Urban Decay Meltdown Makeup Remover Review & Photos


Urban Decay Meltdown Makeup Remover

For Your Eyes Only: Urban Decay Meltdown Makeup Remover

Urban Decay Meltdown Makeup Remover ($24.00 for 2.5 fl. oz.) is a creamy, opaque white gel-based remover that works best applied onto a cotton round or toner sheet, then held against the skin for a few seconds and finally, wiped away. Initially, I thought this product was for the whole face, because it says makeup remover, not eye makeup remover. Even the online descriptions of this product don’t suspend that belief–they say it’s a makeup remover designed for removal of even the “longest-lasting products” that’s “good for your skin.”  (I tend to associate skin care benefits more to the whole face than just the eyes!)

Though I recognize I’m a bit skeptical of much of the miracles promised by various skincare products, I’m even more skeptical of cleansers and removers that make promises, too. Products like cleansers and removers are not on skin very long, so it’s hard to believe they would be able to provide any long-term benefits. Urban Decay’s remover includes several ingredients, and one is noted to “revitalize collagen production” while others (various oils) will moisturize and replenish. When it comes to directions, I’m glad I waited for this product to go online, because the back of the tube left me clueless–did I use water, did I use it everywhere, how much, when, what!

Again, the best way to use this, based on my testing, has been on a cotton round or toner sheet, pressed against the eye for 10-15 seconds, and then wipe away the makeup. It does a good job of removing the bulk of my makeup, but I do feel like it leaves my eyes a little cloudy. There is no greasy residue or feel afterwards, but the cloudiness necessitates rinsing with water, so then there is definitely no product leftover to sink into my skin and revitalize or moisturize anything. I needed about a pea-sized dollop for each eye. It will remove face makeup, too, but you’ll end up going through this little tube rather quickly if you do so!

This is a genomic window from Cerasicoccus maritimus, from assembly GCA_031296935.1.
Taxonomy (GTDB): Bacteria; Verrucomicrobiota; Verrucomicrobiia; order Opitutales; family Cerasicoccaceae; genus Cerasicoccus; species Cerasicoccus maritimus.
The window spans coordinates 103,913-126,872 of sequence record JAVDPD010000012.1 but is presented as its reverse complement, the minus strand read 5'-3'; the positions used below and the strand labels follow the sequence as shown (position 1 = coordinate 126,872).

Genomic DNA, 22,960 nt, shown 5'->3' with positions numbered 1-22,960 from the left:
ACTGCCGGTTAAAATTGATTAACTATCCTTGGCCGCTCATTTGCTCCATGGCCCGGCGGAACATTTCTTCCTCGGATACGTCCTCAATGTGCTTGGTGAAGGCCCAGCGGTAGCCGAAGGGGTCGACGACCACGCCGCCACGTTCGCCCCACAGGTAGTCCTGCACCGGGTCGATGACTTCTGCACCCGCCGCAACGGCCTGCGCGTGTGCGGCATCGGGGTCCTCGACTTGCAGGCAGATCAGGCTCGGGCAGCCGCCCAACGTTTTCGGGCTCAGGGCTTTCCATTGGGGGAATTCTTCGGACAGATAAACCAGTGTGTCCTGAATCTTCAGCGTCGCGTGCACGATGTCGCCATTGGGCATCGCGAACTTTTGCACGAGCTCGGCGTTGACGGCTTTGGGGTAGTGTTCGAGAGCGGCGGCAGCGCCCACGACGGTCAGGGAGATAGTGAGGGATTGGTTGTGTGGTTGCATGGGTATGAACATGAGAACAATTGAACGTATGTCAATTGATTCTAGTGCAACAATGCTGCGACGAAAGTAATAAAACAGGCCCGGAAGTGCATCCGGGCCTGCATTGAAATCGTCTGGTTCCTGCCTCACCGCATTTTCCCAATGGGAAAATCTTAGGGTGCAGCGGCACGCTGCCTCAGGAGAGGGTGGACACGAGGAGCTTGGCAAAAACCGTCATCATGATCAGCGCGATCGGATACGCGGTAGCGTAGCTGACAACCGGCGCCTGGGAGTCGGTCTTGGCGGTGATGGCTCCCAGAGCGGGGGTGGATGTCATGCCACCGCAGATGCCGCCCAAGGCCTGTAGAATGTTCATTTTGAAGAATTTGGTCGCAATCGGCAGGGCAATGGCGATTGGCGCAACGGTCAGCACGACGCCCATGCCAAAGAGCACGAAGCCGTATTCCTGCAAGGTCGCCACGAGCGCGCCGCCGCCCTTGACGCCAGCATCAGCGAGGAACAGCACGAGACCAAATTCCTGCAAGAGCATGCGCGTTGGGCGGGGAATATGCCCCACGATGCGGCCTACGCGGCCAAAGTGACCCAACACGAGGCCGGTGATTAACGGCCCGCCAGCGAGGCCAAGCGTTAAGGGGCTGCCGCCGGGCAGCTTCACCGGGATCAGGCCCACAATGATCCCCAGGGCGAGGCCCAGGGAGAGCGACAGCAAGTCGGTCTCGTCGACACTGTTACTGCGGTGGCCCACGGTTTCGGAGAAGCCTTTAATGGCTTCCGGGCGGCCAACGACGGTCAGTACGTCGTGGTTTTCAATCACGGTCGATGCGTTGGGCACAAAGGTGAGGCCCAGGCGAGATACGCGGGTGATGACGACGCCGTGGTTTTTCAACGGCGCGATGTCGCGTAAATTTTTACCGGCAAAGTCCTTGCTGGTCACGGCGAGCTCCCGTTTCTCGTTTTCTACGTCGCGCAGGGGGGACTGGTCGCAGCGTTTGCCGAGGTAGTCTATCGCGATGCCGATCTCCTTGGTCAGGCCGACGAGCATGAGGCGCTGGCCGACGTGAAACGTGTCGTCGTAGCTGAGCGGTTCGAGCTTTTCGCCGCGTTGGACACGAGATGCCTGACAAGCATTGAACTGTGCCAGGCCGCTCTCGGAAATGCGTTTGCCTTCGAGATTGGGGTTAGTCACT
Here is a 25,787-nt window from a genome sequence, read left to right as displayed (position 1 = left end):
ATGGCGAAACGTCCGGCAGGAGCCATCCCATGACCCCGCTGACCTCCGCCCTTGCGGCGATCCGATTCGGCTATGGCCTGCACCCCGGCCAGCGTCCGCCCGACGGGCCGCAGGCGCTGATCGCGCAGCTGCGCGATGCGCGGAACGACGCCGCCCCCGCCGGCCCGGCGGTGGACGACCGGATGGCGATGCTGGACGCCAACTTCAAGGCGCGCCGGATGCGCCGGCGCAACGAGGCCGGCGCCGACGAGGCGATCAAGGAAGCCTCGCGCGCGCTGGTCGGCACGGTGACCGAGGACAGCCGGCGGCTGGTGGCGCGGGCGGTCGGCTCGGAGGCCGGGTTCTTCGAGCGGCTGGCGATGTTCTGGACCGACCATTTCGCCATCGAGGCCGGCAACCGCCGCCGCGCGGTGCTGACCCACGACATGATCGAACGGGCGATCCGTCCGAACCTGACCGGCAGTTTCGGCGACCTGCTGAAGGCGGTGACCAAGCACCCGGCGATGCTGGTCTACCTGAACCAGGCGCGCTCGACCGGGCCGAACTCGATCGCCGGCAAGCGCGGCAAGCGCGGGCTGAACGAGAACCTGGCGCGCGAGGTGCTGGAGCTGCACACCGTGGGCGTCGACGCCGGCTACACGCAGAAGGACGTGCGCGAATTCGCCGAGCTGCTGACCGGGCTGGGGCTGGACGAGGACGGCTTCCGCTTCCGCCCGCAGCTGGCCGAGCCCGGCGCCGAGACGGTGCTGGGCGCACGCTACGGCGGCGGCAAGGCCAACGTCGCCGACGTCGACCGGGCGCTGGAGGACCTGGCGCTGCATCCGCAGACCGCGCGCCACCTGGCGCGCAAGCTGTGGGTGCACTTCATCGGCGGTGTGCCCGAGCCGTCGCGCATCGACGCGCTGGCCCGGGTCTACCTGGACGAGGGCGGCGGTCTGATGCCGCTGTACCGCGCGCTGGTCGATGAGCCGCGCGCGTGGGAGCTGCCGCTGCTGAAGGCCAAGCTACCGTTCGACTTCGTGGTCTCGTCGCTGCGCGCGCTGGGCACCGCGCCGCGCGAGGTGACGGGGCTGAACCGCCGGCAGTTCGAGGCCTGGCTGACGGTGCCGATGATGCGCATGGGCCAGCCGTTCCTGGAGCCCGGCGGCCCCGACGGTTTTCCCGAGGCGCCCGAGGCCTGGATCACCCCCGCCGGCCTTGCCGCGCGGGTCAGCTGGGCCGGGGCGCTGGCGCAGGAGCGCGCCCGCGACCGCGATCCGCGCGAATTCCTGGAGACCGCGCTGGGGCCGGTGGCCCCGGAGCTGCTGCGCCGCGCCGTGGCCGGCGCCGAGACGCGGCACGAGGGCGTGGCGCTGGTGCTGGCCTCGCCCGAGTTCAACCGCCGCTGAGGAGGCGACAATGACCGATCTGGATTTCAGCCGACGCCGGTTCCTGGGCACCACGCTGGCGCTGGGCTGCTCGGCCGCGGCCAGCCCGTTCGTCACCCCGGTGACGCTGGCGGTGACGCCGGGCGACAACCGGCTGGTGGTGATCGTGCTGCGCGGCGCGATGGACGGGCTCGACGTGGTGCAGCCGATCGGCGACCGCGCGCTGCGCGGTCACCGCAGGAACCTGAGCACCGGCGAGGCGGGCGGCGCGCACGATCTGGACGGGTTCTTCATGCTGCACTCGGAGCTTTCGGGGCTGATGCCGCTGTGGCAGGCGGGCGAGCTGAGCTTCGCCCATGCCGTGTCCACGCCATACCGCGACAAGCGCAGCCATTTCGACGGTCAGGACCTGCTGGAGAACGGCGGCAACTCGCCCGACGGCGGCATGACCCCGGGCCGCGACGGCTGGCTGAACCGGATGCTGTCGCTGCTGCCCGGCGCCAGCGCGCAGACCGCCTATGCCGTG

If it’s for eyes, it’ll last you a lot longer, and therefore the $24 price tag stretches out over a much longer time period. It does remove long-wearing products without much fuss, feels nice against the skin, and doesn’t leave behind any greasy residue–but it did make my eyes a bit cloudy and may require a second cotton round to remove a few streaks of makeup left behind (which just feels wasteful, so I rinsed off). Good, not great.

The bottom of the tube says “demaquillant yeux,” but as a U.S. brand – should I really have to know French to decipher what the product is supposed to do?  Oddly enough, I did Google translate it last night, and I didn’t include the accented E – so it translated to just “makeup remover,” but when you include the accented E, it translates to “eye makeup remover.”

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Urban Decay Meltdown Makeup Remover

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I’ve got several eye makeup removers and whole face makeup removers that I’m happy with so I’ll pass on this one based on your review. But, Christine – what is a “toner sheet”? I don’t know if I’ve ever seen such a thing before.

I looked at that website and wow their prices for toner cloth is SO expensive! I use Japanese ones that you can get at any Asian supermarket or drugstore (or eBay, like these: http://cgi.ebay.ca/200-Pcs-White-Makeup-Remover-Facial-Cotton-Pad-lady-/140532610000?pt=LH_DefaultDomain_0&hash=item20b86573d0#ht_3488wt_912), and are about $2-5 for the same quantity and quality (lint free, gentle on skin, etc.). I stopped using cotton rounds years ago because they sucked up all the product instead of putting product on my skin. I highly recommend toning cloth!

Sorry if this was a bit off topic, haha =)

Hi Christine,

just wanted to say I noticed on the tube it says Demaquuillant Yeux…but God knows why only in French! So it’s for eyes…but why on earth write it just there??